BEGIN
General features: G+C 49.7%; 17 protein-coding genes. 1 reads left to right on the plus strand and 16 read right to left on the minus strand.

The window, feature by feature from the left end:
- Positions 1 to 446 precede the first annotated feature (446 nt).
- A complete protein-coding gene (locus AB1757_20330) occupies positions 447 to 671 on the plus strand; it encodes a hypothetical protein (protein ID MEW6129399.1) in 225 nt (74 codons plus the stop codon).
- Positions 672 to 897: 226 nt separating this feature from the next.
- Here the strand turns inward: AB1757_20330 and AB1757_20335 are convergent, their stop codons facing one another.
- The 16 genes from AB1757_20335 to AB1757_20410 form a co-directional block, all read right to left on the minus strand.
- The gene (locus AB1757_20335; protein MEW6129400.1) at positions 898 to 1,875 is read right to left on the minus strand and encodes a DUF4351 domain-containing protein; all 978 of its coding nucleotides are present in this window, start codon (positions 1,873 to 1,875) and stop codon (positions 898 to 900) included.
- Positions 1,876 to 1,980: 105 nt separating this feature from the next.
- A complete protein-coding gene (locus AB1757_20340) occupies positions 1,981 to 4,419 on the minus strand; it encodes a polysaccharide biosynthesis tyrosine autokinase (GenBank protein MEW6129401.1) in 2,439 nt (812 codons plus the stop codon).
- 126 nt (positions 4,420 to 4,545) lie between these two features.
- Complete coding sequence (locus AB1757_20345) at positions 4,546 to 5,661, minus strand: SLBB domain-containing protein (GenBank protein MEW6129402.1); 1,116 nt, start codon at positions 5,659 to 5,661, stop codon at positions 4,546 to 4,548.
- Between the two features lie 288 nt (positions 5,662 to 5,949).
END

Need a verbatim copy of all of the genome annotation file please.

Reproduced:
General features: G+C 49.7%; 17 protein-coding genes. 1 reads left to right on the plus strand and 16 read right to left on the minus strand.

The window, feature by feature from the left end:
- Positions 1 to 446 precede the first annotated feature (446 nt).
- A complete protein-coding gene (locus AB1757_20330) occupies positions 447 to 671 on the plus strand; it encodes a hypothetical protein (protein ID MEW6129399.1) in 225 nt (74 codons plus the stop codon).
- Positions 672 to 897: 226 nt separating this feature from the next.
- Here the strand turns inward: AB1757_20330 and AB1757_20335 are convergent, their stop codons facing one another.
- The 16 genes from AB1757_20335 to AB1757_20410 form a co-directional block, all read right to left on the minus strand.
- The gene (locus AB1757_20335; protein MEW6129400.1) at positions 898 to 1,875 is read right to left on the minus strand and encodes a DUF4351 domain-containing protein; all 978 of its coding nucleotides are present in this window, start codon (positions 1,873 to 1,875) and stop codon (positions 898 to 900) included.
- Positions 1,876 to 1,980: 105 nt separating this feature from the next.
- A complete protein-coding gene (locus AB1757_20340) occupies positions 1,981 to 4,419 on the minus strand; it encodes a polysaccharide biosynthesis tyrosine autokinase (GenBank protein MEW6129401.1) in 2,439 nt (812 codons plus the stop codon).
- 126 nt (positions 4,420 to 4,545) lie between these two features.
- Complete coding sequence (locus AB1757_20345) at positions 4,546 to 5,661, minus strand: SLBB domain-containing protein (GenBank protein MEW6129402.1); 1,116 nt, start codon at positions 5,659 to 5,661, stop codon at positions 4,546 to 4,548.
- Between the two features lie 288 nt (positions 5,662 to 5,949).